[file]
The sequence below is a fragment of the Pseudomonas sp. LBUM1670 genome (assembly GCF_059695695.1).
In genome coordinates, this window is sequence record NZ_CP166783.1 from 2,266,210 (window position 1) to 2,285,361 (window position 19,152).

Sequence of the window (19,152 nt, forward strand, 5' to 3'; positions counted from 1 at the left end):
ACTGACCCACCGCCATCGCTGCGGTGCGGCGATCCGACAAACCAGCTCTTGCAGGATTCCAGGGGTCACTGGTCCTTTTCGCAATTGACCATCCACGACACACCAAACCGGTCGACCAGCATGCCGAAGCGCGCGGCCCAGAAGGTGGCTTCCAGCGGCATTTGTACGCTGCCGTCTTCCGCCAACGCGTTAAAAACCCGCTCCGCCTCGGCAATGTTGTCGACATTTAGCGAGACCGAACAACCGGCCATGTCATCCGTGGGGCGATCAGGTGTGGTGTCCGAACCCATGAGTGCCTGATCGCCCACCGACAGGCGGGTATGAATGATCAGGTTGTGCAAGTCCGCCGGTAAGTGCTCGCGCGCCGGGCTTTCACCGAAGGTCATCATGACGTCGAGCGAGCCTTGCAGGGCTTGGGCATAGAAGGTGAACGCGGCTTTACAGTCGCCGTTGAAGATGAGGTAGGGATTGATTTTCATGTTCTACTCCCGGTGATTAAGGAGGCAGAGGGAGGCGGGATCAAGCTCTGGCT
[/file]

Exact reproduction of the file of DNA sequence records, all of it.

The sequence below is a fragment of the Pseudomonas sp. LBUM1670 genome (assembly GCF_059695695.1).
In genome coordinates, this window is sequence record NZ_CP166783.1 from 2,266,210 (window position 1) to 2,285,361 (window position 19,152).

Sequence of the window (19,152 nt, forward strand, 5' to 3'; positions counted from 1 at the left end):
ACTGACCCACCGCCATCGCTGCGGTGCGGCGATCCGACAAACCAGCTCTTGCAGGATTCCAGGGGTCACTGGTCCTTTTCGCAATTGACCATCCACGACACACCAAACCGGTCGACCAGCATGCCGAAGCGCGCGGCCCAGAAGGTGGCTTCCAGCGGCATTTGTACGCTGCCGTCTTCCGCCAACGCGTTAAAAACCCGCTCCGCCTCGGCAATGTTGTCGACATTTAGCGAGACCGAACAACCGGCCATGTCATCCGTGGGGCGATCAGGTGTGGTGTCCGAACCCATGAGTGCCTGATCGCCCACCGACAGGCGGGTATGAATGATCAGGTTGTGCAAGTCCGCCGGTAAGTGCTCGCGCGCCGGGCTTTCACCGAAGGTCATCATGACGTCGAGCGAGCCTTGCAGGGCTTGGGCATAGAAGGTGAACGCGGCTTTACAGTCGCCGTTGAAGATGAGGTAGGGATTGATTTTCATGTTCTACTCCCGGTGATTAAGGAGGCAGAGGGAGGCGGGATCAAGCTCTGGCT